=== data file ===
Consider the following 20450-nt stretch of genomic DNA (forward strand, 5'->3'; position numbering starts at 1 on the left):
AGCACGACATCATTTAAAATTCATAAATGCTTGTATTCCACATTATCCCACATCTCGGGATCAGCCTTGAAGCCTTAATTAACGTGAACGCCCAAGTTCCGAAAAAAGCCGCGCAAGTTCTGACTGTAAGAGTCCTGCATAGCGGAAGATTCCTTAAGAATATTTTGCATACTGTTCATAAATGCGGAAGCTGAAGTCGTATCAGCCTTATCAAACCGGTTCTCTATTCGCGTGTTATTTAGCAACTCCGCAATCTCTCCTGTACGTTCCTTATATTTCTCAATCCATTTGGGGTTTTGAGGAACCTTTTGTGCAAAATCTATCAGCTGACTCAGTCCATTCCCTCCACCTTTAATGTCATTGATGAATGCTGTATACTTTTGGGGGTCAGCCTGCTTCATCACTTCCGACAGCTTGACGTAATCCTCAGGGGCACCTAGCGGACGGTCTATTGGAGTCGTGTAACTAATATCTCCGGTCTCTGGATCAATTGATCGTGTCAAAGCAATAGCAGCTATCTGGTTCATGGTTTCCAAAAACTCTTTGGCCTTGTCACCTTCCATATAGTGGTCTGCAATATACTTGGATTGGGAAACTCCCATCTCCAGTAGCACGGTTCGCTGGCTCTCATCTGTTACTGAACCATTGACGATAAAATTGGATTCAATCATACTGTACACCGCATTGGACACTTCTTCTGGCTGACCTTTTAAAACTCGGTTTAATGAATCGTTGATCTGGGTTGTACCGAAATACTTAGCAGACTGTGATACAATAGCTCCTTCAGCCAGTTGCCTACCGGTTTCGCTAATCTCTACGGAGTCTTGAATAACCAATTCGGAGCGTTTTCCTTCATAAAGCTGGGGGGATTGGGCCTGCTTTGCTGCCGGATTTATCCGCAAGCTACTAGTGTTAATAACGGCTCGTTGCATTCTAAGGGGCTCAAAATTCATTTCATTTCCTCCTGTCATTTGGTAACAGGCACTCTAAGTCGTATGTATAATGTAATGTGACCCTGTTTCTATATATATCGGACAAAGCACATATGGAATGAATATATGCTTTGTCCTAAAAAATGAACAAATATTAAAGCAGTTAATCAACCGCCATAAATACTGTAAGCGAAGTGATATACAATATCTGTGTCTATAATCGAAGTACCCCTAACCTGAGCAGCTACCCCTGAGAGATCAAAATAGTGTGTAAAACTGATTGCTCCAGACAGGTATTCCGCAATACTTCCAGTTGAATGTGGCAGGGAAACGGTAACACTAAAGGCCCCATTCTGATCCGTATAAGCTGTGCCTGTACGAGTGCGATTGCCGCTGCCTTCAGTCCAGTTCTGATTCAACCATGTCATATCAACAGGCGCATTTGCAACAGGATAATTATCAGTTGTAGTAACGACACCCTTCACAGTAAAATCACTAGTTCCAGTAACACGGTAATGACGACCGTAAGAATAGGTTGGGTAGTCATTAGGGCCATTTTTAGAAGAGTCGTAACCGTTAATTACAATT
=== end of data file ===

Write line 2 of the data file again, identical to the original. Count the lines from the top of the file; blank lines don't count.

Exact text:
AGCACGACATCATTTAAAATTCATAAATGCTTGTATTCCACATTATCCCACATCTCGGGATCAGCCTTGAAGCCTTAATTAACGTGAACGCCCAAGTTCCGAAAAAAGCCGCGCAAGTTCTGACTGTAAGAGTCCTGCATAGCGGAAGATTCCTTAAGAATATTTTGCATACTGTTCATAAATGCGGAAGCTGAAGTCGTATCAGCCTTATCAAACCGGTTCTCTATTCGCGTGTTATTTAGCAACTCCGCAATCTCTCCTGTACGTTCCTTATATTTCTCAATCCATTTGGGGTTTTGAGGAACCTTTTGTGCAAAATCTATCAGCTGACTCAGTCCATTCCCTCCACCTTTAATGTCATTGATGAATGCTGTATACTTTTGGGGGTCAGCCTGCTTCATCACTTCCGACAGCTTGACGTAATCCTCAGGGGCACCTAGCGGACGGTCTATTGGAGTCGTGTAACTAATATCTCCGGTCTCTGGATCAATTGATCGTGTCAAAGCAATAGCAGCTATCTGGTTCATGGTTTCCAAAAACTCTTTGGCCTTGTCACCTTCCATATAGTGGTCTGCAATATACTTGGATTGGGAAACTCCCATCTCCAGTAGCACGGTTCGCTGGCTCTCATCTGTTACTGAACCATTGACGATAAAATTGGATTCAATCATACTGTACACCGCATTGGACACTTCTTCTGGCTGACCTTTTAAAACTCGGTTTAATGAATCGTTGATCTGGGTTGTACCGAAATACTTAGCAGACTGTGATACAATAGCTCCTTCAGCCAGTTGCCTACCGGTTTCGCTAATCTCTACGGAGTCTTGAATAACCAATTCGGAGCGTTTTCCTTCATAAAGCTGGGGGGATTGGGCCTGCTTTGCTGCCGGATTTATCCGCAAGCTACTAGTGTTAATAACGGCTCGTTGCATTCTAAGGGGCTCAAAATTCATTTCATTTCCTCCTGTCATTTGGTAACAGGCACTCTAAGTCGTATGTATAATGTAATGTGACCCTGTTTCTATATATATCGGACAAAGCACATATGGAATGAATATATGCTTTGTCCTAAAAAATGAACAAATATTAAAGCAGTTAATCAACCGCCATAAATACTGTAAGCGAAGTGATATACAATATCTGTGTCTATAATCGAAGTACCCCTAACCTGAGCAGCTACCCCTGAGAGATCAAAATAGTGTGTAAAACTGATTGCTCCAGACAGGTATTCCGCAATACTTCCAGTTGAATGTGGCAGGGAAACGGTAACACTAAAGGCCCCATTCTGATCCGTATAAGCTGTGCCTGTACGAGTGCGATTGCCGCTGCCTTCAGTCCAGTTCTGATTCAACCATGTCATATCAACAGGCGCATTTGCAACAGGATAATTATCAGTTGTAGTAACGACACCCTTCACAGTAAAATCACTAGTTCCAGTAACACGGTAATGACGACCGTAAGAATAGGTTGGGTAGTCATTAGGGCCATTTTTAGAAGAGTCGTAACCGTTAATTACAATT